NB: As a freelance journalist, you seem to have a lot of control over your topics. Your articles cover the most pressing social issues–child labor, kidnapped brides, and rural suicide rates–as well as the side effects of economic growth–migrating sand dunes, sexual liberation, and the “toilet revolution”. What draws you to your topics?
LZ: First of all, let me stress that I don’t write for domestic publications, which means I don’t have to exercise self-censorship. I am a freelancer. I chose to write subjects that interest me. Coming from a lower social background, I like to focus on the ‘little people’s struggle, child labour, physically and emotionally displaced migrants and rural women. I also like to write stories that illustrate the changes the society is going through; all are very human stories.
NB: You write both journalistic articles and fiction so beautifully, in your non-native English. Do you ever find that the journalist and novelist in you struggle for dominance? How do you balance the two distinct styles in your professional life?
LZ: Very good question. When I was young, I dreamt about becoming a writer and a journalist – in fact, I didn’t quite understand the difference between the two. Now I do. To start with, it is too difficult to make a living from book writing, so I have to work as a journalist. Actually, I love being a journalist. People’s lives always fascinate me and I do meet a lot of interesting people through my work. Also, book writing is such a huge undertaking and a solitary practice. I enjoy the social aspect of journalistic work. Indeed, they can be complimentary to each other. I wrote a long feature on the issue of trafficking women – women being kidnapped and sold as wives to farmers– and I am pondering about making that the subject of my next book.
NB: Could you briefly describe the story line of your new memoir, “Socialism is Great!” to our blog readers?
[Blurb from the back cover of her book] A spirited memoir by a former Chinese factory worker who grew up in Nanjing, participated in the Tiananmen Square protest, and ended up an international journalist.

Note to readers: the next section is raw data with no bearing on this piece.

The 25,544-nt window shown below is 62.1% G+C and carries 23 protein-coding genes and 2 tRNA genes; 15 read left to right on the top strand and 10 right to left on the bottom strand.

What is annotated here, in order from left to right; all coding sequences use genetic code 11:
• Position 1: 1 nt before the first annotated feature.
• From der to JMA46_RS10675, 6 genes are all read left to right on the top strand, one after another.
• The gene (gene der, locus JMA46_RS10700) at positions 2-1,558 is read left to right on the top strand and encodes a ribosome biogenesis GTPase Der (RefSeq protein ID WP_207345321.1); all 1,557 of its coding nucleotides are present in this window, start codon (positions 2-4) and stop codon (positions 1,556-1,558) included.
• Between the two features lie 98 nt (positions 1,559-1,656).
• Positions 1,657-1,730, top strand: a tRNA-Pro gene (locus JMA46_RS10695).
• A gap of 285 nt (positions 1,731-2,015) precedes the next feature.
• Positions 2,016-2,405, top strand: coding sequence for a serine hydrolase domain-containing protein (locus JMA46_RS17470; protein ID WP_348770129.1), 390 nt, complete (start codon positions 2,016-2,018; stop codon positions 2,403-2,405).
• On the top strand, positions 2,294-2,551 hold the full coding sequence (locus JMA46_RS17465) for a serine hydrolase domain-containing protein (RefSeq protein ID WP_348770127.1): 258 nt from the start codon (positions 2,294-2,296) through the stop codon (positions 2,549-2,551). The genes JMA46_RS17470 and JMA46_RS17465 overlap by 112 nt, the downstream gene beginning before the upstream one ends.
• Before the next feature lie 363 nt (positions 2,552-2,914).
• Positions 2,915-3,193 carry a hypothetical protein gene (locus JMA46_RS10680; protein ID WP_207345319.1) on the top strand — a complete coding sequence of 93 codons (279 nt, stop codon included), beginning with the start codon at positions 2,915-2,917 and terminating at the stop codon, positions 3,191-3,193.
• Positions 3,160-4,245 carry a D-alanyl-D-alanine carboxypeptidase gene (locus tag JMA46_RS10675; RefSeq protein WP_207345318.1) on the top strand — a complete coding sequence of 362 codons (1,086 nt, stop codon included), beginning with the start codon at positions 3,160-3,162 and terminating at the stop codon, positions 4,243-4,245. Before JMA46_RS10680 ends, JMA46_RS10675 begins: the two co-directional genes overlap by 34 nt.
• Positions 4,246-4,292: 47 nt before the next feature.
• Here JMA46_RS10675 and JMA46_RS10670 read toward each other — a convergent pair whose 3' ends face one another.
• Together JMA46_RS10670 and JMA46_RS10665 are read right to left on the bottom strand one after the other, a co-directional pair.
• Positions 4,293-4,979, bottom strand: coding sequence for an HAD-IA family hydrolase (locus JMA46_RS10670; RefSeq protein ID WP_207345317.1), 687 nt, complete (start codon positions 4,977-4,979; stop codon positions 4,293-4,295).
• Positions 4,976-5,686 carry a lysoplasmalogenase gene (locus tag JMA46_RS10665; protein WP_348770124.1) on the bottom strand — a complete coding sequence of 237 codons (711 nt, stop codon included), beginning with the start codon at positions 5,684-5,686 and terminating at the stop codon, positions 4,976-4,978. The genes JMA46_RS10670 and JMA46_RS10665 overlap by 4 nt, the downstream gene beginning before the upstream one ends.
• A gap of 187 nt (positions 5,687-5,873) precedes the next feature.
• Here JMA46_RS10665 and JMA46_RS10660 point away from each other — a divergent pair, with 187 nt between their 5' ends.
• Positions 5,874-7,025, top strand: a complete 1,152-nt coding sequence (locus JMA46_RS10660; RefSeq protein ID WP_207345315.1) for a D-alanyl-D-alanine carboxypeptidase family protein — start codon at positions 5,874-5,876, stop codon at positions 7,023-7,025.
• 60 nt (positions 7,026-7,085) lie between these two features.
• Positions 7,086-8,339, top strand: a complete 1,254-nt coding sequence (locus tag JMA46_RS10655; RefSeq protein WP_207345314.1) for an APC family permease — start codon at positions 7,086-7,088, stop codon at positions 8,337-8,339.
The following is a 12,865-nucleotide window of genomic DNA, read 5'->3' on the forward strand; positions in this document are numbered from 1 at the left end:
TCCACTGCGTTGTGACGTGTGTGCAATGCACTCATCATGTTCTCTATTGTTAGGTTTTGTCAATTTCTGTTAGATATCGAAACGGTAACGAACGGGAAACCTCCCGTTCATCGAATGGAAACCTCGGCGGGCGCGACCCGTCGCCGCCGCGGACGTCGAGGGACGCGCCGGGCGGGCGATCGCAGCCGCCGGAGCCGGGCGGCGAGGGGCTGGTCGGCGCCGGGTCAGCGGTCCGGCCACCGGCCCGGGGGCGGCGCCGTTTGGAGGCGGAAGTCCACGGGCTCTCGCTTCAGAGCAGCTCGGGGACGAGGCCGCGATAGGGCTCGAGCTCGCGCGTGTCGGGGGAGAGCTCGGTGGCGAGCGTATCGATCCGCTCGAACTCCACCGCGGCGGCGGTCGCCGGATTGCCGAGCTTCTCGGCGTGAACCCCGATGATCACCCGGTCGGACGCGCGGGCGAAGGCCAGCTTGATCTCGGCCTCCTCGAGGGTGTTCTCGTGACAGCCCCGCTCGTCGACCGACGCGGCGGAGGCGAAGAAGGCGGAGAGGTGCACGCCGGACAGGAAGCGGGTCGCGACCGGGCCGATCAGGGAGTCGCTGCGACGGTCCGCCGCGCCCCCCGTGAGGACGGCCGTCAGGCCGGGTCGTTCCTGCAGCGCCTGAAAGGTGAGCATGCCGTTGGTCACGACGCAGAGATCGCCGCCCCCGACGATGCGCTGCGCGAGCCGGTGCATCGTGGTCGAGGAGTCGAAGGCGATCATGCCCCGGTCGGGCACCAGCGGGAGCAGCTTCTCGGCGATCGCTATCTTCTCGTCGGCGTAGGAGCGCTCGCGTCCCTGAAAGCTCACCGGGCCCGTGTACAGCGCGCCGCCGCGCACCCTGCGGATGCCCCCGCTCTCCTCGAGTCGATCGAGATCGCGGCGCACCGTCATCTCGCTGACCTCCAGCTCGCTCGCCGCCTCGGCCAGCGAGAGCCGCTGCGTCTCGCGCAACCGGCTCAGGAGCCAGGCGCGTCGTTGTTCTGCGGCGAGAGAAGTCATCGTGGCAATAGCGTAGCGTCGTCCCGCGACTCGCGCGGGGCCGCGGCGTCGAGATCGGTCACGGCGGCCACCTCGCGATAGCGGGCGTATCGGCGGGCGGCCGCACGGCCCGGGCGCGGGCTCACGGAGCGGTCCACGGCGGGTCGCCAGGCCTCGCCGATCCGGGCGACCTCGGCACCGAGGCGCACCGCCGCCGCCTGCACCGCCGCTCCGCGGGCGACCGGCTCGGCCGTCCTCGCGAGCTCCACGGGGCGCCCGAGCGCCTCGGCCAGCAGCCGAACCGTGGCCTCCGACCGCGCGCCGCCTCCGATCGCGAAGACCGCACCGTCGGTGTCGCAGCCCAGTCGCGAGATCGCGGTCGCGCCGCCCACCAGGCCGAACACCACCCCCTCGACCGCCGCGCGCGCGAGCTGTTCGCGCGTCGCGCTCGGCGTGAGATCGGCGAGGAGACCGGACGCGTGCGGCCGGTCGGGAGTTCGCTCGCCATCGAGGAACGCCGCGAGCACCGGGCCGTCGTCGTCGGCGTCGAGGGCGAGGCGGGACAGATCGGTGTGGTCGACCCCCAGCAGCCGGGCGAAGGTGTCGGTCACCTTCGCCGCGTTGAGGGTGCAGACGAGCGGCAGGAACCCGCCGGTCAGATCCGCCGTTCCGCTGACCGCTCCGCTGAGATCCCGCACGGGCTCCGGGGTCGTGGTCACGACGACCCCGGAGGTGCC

Lijia Zhang worked as a teenager in a factory producing missiles designed to reach North America, queuing every month to give evidence to the “period police” that she wasn’t pregnant. In the oppressive routine of guarded compound and political meetings, Zhang’s disillusionment with “The Glorious Cause” drove her to study English, which strengthened her intellectual independence – from bright, western style clothes to organizing the largest demonstration by Nanjing workers in support of Tiananmen Square Protest in 1989. By narrating the changes in her own life, Zhang chronicles the momentous shift in China’s economic policy: her factory, still an ICMB manufacturer, won the bid to cast a giant bronze Buddha as the country went crazy for profit. Written in English, “Socialism Is Great!” is a testament to Zhang’s personal triumphs over the controlled existence that was supposed to be her destiny.
NB: Was writing your memoir cathartic in any way, or was it difficult to bring up the past?
LZ: Writing has always been my way to make sense of my life. And I always find it very therapeutic. Yes, I would say that writing this memoir was cathartic.
NB: Is there a silver lining to the cloud of a decade spent in a state-owned munitions factory–meaning, do you feel that you learned something from that experience that you may not have learned elsewhere?
LZ: Trapped for a decade at a factory was a bit too long. Yet, there’s always a silver lining: it toughened me up. I guess it turned me into a fighter since for every little step I’ve made in my life, I had to fight for it.
NB: As a young adult, you dreamed of being a writer. Now that you are one, what is the best part about fulfilling this dream? Is there any part of your job that you find unsavory or difficult?
LZ: For me, there’s something deeply satisfying and intensely pleasurable about writing. The best part is when people – especially those who are not my personal friends – tell me how much they love my work. I have just returned from a very successful book tour in the US where I enjoyed an enthusiastic response to my book and incredible hospitality from strangers. It was a morally uplifting experience.
NB: From my reading, it appears that Westernization occupies a rather dominant place in your work. Do you have the same impression? How do you feel about Westernization in China?
LZ: In this book, I also tried to explore the impact of western culture. China was isolated for so long. Once it opened up, I, like many young people, enthusiastically embraced western culture. I loved to wear bright western clothes. Now, I prefer to wear stylish Chinese-style clothes. In some ways, the growing westernization in China is part of globalization, but as China is growing stronger and more assertive, people are picking and choosing the best from both cultures.
NB: You clearly write a lot for English-language audiences. Do you also publish work in Chinese?
LZ: China’s fast growing economy and its rising position in the world demand understanding. I feel there’s need for people like me who have the inside into the culture and who are also able to communicate with those on the outside. That’s how I see the role I can play best. I do write occasionally for Chinese publications.